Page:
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Eur Urol. 2006 Dec;50(6):1299-305. Epub 2006 May 4.

Effect of intravesical Resiniferatoxin (RTX) on lower urinary tract symptoms, urodynamic parameters, and quality of life of patients with urodynamic increased bladder sensation.

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  • 1The National Hospital for Neurology and Neurosurgery, Department of Uro-Neurology, Internal mailbox 71, Queen Square, London WC1N 3BG, UK.

Abstract

OBJECTIVES:

Intravesical resiniferatoxin (RTX) has been used with variable efficacy in the treatment of detrusor overactivity (DO). Patients with interstitial cystitis (IC) failed to benefit from this treatment, but a single placebo-controlled study in patients with non-IC painful bladders showed that RTX was effective in the short-term. We investigated the efficacy of intravesical RTX in patients with urgency and frequency due to increased bladder sensation.

METHODS:

Patients with intractable urgency and frequency, with or without urgency incontinence or bladder pain/discomfort, and with no urodynamic evidence of DO were recruited. After a single intravesical instillation of 100ml 50 nM RTX solution, patients were followed at 1, 3, and 6 mo for changes in urodynamics, bladder diary, the King's Health Questionnaire (KHQ), and degree of bladder pain.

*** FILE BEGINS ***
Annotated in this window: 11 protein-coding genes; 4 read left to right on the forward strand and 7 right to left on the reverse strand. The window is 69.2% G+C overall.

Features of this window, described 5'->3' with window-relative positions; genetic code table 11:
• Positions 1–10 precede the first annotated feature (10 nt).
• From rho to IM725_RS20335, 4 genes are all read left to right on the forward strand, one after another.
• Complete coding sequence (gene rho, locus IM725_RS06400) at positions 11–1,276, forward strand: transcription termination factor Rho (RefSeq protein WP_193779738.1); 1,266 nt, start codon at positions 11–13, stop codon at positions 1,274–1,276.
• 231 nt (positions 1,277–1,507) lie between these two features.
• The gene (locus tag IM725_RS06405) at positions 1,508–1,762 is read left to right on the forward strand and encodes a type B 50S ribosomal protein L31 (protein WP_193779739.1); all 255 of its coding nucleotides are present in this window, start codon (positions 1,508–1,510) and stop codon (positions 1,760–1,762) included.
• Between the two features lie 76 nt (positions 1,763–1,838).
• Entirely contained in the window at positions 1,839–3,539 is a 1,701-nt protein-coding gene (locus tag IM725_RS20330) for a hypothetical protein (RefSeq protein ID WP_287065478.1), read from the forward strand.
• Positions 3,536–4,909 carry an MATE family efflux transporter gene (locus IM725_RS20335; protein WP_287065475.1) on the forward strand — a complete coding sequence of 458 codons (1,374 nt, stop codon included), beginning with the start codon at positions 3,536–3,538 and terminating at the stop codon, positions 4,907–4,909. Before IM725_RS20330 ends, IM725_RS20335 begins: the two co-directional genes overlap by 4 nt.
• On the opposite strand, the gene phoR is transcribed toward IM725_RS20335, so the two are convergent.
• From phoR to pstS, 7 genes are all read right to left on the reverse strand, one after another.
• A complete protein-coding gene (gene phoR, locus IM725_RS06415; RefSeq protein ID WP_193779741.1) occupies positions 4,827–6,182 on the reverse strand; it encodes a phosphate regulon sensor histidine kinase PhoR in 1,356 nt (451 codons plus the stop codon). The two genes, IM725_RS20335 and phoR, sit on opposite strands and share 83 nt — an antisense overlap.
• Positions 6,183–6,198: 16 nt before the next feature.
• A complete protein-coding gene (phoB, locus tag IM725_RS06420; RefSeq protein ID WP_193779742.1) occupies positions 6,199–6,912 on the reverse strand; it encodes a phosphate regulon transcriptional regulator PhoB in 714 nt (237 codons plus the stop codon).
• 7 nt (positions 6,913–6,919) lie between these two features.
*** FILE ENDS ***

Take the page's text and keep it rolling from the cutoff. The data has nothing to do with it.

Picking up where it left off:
RESULTS:

Fifteen patients (mean age, 52.5 yr) were treated. RTX significantly improved maximum cystometric capacity, volume at first desire to void, mean micturition volume, 24-h frequency, and daytime frequency for up to 6 mo after treatment. The overall KHQ score improved at all time points, with sustained improvements in the Symptom Severity, Incontinence Impact, and Personal Relationships domains. A >50% decrease in pain was reported by five of seven patients with painful bladders at 1 mo, but only one of seven at 6 mo.

CONCLUSIONS:

In our small open-label study, a single administration of intravesical RTX in patients with frequency and urgency due to increased bladder sensation significantly improved lower urinary tract symptoms, urodynamic parameters, and quality of life for up to 6 mo.

PMID:
16697519
DOI:
10.1016/j.eururo.2006.04.006
[PubMed - indexed for MEDLINE]
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